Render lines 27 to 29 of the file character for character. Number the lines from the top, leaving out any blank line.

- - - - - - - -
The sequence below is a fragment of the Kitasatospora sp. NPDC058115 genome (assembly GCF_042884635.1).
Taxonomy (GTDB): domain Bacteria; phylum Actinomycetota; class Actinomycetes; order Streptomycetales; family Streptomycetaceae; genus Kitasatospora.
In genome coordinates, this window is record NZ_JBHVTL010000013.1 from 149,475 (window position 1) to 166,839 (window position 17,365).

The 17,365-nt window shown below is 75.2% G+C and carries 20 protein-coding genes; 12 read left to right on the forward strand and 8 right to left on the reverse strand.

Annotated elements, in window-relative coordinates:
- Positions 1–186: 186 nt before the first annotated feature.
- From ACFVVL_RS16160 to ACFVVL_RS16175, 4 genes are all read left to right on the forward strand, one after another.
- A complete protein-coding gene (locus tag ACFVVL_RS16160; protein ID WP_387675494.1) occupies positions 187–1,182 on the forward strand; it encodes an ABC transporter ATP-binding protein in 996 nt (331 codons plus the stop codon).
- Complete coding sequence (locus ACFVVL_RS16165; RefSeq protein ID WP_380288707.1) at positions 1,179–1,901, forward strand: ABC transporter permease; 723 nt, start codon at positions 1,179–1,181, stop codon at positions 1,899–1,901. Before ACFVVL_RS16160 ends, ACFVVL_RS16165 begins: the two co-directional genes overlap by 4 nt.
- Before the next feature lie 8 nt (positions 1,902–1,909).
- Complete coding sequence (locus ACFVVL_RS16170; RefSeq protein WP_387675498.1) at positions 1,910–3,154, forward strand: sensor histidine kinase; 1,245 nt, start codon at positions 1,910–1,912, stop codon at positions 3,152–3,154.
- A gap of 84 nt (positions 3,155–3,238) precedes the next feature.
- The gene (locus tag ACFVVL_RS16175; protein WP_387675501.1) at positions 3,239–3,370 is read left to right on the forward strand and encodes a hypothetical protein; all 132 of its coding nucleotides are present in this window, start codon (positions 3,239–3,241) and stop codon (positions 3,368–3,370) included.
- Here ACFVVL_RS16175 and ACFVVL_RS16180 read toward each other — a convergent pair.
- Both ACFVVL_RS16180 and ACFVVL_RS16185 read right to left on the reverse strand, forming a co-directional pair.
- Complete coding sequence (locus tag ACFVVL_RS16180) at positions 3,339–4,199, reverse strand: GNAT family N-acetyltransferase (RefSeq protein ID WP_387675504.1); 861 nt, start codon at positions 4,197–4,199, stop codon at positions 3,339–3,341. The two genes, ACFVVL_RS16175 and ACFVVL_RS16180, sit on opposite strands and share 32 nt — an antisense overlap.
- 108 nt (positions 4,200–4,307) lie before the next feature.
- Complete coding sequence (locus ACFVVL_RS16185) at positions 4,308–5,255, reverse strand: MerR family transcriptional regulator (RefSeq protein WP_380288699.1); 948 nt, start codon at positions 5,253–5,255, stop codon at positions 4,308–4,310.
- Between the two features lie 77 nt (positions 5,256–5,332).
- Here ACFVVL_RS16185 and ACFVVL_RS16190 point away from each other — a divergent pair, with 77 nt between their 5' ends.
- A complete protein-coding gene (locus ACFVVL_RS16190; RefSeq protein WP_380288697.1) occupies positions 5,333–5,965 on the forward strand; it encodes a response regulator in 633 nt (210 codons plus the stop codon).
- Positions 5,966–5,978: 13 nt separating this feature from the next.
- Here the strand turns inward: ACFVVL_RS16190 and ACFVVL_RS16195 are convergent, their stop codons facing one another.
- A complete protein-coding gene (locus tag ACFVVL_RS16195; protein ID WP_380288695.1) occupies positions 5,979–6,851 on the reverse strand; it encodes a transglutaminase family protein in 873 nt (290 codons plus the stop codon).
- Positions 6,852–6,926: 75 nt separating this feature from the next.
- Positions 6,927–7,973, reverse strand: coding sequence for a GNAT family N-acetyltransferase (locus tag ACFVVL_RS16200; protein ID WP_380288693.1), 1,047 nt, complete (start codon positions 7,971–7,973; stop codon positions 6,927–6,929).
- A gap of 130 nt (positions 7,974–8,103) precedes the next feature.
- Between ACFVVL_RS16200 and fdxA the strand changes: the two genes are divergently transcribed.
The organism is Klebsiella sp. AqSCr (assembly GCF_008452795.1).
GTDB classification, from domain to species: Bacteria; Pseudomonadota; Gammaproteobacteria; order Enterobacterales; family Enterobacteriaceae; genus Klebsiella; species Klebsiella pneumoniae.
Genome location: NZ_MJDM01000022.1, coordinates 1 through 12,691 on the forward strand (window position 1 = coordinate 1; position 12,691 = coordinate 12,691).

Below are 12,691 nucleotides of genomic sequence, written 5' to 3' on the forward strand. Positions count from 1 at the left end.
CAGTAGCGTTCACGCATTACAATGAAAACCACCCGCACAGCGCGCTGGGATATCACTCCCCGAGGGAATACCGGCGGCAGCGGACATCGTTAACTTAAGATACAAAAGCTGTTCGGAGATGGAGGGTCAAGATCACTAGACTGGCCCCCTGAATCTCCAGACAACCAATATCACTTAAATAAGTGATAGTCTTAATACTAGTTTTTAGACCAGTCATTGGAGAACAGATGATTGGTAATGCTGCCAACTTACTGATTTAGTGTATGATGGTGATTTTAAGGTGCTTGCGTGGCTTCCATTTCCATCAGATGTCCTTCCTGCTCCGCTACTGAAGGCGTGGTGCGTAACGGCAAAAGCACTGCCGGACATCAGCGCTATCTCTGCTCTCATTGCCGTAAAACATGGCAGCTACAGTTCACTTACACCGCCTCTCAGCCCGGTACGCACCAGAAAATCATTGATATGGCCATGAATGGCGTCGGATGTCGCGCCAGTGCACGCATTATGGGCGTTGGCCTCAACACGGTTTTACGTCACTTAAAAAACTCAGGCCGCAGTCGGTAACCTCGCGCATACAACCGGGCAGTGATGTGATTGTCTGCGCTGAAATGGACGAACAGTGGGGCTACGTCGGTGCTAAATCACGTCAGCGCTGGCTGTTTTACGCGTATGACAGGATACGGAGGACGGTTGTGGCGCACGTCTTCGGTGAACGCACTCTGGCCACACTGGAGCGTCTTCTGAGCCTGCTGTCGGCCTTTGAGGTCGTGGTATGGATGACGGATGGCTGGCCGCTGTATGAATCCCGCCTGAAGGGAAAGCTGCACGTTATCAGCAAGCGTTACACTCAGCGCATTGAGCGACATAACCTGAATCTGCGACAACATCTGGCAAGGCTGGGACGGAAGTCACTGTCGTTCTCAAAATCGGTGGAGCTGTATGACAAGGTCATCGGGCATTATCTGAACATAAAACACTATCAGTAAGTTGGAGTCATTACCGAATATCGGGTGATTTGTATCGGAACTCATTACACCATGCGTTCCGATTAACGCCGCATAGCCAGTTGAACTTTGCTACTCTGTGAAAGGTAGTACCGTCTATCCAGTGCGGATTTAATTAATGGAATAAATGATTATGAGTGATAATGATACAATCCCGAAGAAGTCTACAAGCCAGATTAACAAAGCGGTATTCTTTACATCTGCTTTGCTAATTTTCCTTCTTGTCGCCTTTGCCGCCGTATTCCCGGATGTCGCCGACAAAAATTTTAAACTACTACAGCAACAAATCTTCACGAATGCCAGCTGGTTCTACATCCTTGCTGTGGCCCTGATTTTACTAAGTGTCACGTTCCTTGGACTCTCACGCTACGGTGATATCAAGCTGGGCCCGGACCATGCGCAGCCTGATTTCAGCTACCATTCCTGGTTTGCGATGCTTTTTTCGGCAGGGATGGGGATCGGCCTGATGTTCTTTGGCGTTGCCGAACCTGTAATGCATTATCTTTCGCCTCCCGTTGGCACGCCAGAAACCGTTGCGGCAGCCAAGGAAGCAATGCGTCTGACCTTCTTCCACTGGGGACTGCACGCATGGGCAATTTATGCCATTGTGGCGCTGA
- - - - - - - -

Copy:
- A gap of 130 nt (positions 7,974–8,103) precedes the next feature.
- Between ACFVVL_RS16200 and fdxA the strand changes: the two genes are divergently transcribed.
The organism is Klebsiella sp. AqSCr (assembly GCF_008452795.1).